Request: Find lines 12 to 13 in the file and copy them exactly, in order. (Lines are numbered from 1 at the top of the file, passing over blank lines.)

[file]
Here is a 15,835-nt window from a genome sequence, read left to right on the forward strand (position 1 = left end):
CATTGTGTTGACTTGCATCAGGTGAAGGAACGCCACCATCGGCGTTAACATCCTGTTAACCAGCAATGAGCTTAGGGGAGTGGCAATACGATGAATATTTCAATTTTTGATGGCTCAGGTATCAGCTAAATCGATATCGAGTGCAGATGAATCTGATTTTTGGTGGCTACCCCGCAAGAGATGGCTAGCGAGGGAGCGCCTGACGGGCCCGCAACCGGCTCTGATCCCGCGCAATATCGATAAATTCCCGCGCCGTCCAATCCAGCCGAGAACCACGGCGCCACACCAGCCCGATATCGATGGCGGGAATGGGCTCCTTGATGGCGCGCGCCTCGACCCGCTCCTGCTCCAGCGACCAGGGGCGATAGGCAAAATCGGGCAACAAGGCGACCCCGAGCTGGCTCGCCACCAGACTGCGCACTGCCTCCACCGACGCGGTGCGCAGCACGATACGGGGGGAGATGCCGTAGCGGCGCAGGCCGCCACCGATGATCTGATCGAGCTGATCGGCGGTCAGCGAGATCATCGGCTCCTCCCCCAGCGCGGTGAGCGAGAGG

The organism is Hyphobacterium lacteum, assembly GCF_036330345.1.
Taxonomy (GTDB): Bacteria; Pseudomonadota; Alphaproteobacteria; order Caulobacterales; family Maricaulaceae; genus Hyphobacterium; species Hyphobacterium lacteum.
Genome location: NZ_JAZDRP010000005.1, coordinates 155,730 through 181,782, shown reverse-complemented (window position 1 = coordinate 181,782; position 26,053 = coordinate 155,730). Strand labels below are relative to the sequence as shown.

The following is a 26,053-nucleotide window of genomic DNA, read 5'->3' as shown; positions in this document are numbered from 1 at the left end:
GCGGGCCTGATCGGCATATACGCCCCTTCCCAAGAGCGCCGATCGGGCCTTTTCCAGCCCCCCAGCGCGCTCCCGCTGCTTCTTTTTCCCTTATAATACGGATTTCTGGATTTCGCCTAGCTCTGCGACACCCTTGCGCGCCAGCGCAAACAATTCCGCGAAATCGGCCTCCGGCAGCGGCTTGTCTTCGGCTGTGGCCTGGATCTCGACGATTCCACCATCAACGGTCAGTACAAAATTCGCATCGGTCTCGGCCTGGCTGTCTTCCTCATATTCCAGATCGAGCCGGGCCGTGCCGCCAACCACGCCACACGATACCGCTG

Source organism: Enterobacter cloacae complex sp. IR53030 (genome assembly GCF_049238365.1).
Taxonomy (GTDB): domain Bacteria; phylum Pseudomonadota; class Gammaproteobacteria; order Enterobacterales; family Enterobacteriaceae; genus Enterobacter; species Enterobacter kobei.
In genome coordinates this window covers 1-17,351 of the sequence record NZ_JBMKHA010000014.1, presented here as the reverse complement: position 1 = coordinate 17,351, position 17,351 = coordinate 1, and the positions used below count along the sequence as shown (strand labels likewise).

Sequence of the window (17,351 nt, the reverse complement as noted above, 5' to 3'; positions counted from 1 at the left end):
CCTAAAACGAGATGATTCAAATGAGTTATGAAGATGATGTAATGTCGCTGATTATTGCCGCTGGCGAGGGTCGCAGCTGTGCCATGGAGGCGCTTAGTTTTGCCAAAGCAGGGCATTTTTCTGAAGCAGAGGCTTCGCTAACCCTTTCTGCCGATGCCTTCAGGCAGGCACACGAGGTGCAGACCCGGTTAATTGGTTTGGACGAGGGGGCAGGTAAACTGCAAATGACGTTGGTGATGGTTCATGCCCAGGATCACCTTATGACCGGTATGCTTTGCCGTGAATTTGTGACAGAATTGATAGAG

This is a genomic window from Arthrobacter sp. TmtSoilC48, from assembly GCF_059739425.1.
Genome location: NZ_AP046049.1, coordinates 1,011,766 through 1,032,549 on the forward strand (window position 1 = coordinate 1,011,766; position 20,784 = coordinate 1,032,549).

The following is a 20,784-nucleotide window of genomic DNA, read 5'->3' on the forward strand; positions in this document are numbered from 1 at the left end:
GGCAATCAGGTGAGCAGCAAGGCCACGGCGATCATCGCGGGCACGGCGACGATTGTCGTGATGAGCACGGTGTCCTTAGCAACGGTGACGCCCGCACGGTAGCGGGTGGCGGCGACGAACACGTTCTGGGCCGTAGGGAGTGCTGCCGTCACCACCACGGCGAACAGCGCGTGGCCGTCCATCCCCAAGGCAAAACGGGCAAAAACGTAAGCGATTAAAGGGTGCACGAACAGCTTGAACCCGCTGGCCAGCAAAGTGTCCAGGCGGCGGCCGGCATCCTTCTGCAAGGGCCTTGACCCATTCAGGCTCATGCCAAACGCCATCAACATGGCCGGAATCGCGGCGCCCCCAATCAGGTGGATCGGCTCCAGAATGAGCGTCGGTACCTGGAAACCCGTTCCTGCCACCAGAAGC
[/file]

CCTAAAACGAGATGATTCAAATGAGTTATGAAGATGATGTAATGTCGCTGATTATTGCCGCTGGCGAGGGTCGCAGCTGTGCCATGGAGGCGCTTAGTTTTGCCAAAGCAGGGCATTTTTCTGAAGCAGAGGCTTCGCTAACCCTTTCTGCCGATGCCTTCAGGCAGGCACACGAGGTGCAGACCCGGTTAATTGGTTTGGACGAGGGGGCAGGTAAACTGCAAATGACGTTGGTGATGGTTCATGCCCAGGATCACCTTATGACCGGTATGCTTTGCCGTGAATTTGTGACAGAATTGATAGAG

This is a genomic window from Arthrobacter sp. TmtSoilC48, from assembly GCF_059739425.1.